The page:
The best boxing prospects from the 2016 Rio Olympics: Michael Conlan

Michael Conlan provided one of the most enduring images of the 2016 Games, but it not in the manner he had hoped for. The Irish fighter entered Rio as one of the favourites for gold in the red-hot bantamweight division and one of his country’s highest hopes for a medal.

But rather than a gold medal around his neck, it was his middle finger in the air that was screened across the world to provide a symbol of the appalling judging that plagued the Games.

Conlan’s enraged response to his quarter-final defeat to Vladimir Nikitin was the tournament’s most notorious moment. Nikitin was unable to compete in the next round due to the injures sustained in his disputed victory, and AIBA sent home six of their officials in the wake of the decision.

“I’ll never box for AIBA again, they’re cheating b***ards who are paying everybody.

Conlan didn’t limit his outrage to his photogenic gesture. “AIBA are cheats, they’re f***ing cheats, simple as that,” he roared into the RTE cameras after leaving the ring. “I’ll never box for AIBA again, they’re cheating b***ards who are paying everybody. I don’t give a f*** if I’m cursing on TV.

“I was here for Olympic gold, my dream’s been shattered now, and I have a big career ahead of me, and these, they’re known for being cheats and they’ll always been cheats. Amateur boxing stinks, from the core right to the top.”


Conlan booked his place at the Olympics through the semi-professional World Series of Boxing, where he boasts a 7-3 record, by beating Jose Diaz on points in April 2015. He came to Rio as the number one seed at bantamweight, ahead of Cuban maestro Robeisy Ramirez and American prodigy Shakur Stevenson.

The Olympic gold would have completed a full set of amateur gold medals. Conlan had already won gold at the World and European Championships—where he was named Boxer of the Tournament—in 2015, and at the Commonwealth Games in 2013.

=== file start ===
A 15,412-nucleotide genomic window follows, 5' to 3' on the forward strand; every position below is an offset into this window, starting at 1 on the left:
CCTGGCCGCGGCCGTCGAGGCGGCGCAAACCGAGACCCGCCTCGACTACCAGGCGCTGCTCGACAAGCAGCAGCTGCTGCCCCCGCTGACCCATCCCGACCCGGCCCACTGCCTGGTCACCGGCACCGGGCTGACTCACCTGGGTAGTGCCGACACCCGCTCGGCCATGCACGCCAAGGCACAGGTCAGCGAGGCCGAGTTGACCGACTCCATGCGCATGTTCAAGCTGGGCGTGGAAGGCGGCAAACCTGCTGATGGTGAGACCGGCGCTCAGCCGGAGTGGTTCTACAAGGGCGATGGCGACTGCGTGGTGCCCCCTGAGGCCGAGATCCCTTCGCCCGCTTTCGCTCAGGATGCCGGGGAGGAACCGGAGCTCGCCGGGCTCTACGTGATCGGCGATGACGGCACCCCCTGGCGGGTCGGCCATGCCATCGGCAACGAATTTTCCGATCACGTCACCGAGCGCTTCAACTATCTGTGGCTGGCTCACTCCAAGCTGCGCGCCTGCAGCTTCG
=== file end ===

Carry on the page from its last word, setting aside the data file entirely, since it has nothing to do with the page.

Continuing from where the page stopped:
Despite the setback in Rio, Conlan remains an elite talent. His World Championship crown was the first ever won by an Irish male. He took home the title after a points victory over Uzbekistan’s Murodjon Akhmadaliev, despite being sent to the canvas for the first time in his career by a right hook in the third round.

At the London 2012 Games, the Belfast native won a bronze medal at flyweight, losing in the semi-finals Ramirez, who he then followed up to bantamweight.

Conlan can box and bang, on the inside or behind his jab, both on the front foot and the back. He’s blessed with sharp reflexes, excellent punch variety and smooth movement.

The Belfast fighter may be vulnerable to cuts, but has already shown the grit to match his athleticism. With almost 17 years of boxing experience behind him, Conlan is already a seasoned veteran even even while still an amateur.

Boxing is in the blood for Conlan. His elder brother, Jamie, is a 17-0 Commonwealth champion at super flyweight. Their father, John, is a boxing coach and high performance director in the Irish amateur team.

The charismatic 24-year-old has the star-power to match his boxing talent. Conlan was named both the RTE Sport Person of the Year award and Belfast Telegraph Sports Star of the Year for 2015.

Conlan had already declared his intention to turn pro before the Olympics commenced, and confirmed his plans in the immediate aftermath of his shock exit. He certainly won’t be short of suitors. His Irish blood ensures a loyal  fan-base both at home and Stateside. The latter seems the more likely location for Conlan to build his professional career. Golden Boy, Mayweather Promotions and Top Rank are all rumoured to be fighting for his signature.

Conlan’s exit from Rio left him with a bitter taste for the amateur code. But his potential for the  professional ranks could soon reduce that experience to barely a footnote in a glorious career.

Previous: Shakur Stevenson | Next: Hassanboy Dusmatov


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